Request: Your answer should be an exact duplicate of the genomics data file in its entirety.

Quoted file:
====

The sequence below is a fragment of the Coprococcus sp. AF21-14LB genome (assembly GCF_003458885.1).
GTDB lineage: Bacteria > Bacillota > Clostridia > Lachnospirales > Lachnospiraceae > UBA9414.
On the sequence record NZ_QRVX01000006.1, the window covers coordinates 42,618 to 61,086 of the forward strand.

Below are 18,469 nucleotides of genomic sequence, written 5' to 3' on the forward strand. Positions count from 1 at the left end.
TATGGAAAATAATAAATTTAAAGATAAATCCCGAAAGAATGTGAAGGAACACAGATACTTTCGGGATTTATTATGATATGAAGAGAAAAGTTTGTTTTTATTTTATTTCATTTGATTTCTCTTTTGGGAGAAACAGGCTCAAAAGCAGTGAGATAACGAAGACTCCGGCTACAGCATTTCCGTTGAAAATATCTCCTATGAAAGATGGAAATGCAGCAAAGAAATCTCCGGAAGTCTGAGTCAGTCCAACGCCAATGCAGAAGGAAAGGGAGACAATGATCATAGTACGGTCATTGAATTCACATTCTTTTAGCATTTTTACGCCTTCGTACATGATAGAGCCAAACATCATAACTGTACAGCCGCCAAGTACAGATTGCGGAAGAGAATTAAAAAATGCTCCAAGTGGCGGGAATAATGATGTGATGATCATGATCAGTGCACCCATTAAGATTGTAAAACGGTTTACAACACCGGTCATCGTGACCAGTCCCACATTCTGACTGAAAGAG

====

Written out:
The sequence below is a fragment of the Coprococcus sp. AF21-14LB genome (assembly GCF_003458885.1).
GTDB lineage: Bacteria > Bacillota > Clostridia > Lachnospirales > Lachnospiraceae > UBA9414.
On the sequence record NZ_QRVX01000006.1, the window covers coordinates 42,618 to 61,086 of the forward strand.

Below are 18,469 nucleotides of genomic sequence, written 5' to 3' on the forward strand. Positions count from 1 at the left end.
TATGGAAAATAATAAATTTAAAGATAAATCCCGAAAGAATGTGAAGGAACACAGATACTTTCGGGATTTATTATGATATGAAGAGAAAAGTTTGTTTTTATTTTATTTCATTTGATTTCTCTTTTGGGAGAAACAGGCTCAAAAGCAGTGAGATAACGAAGACTCCGGCTACAGCATTTCCGTTGAAAATATCTCCTATGAAAGATGGAAATGCAGCAAAGAAATCTCCGGAAGTCTGAGTCAGTCCAACGCCAATGCAGAAGGAAAGGGAGACAATGATCATAGTACGGTCATTGAATTCACATTCTTTTAGCATTTTTACGCCTTCGTACATGATAGAGCCAAACATCATAACTGTACAGCCGCCAAGTACAGATTGCGGAAGAGAATTAAAAAATGCTCCAAGTGGCGGGAATAATGATGTGATGATCATGATCAGTGCACCCATTAAGATTGTAAAACGGTTTACAACACCGGTCATCGTGACCAGTCCCACATTCTGACTGAAAGAG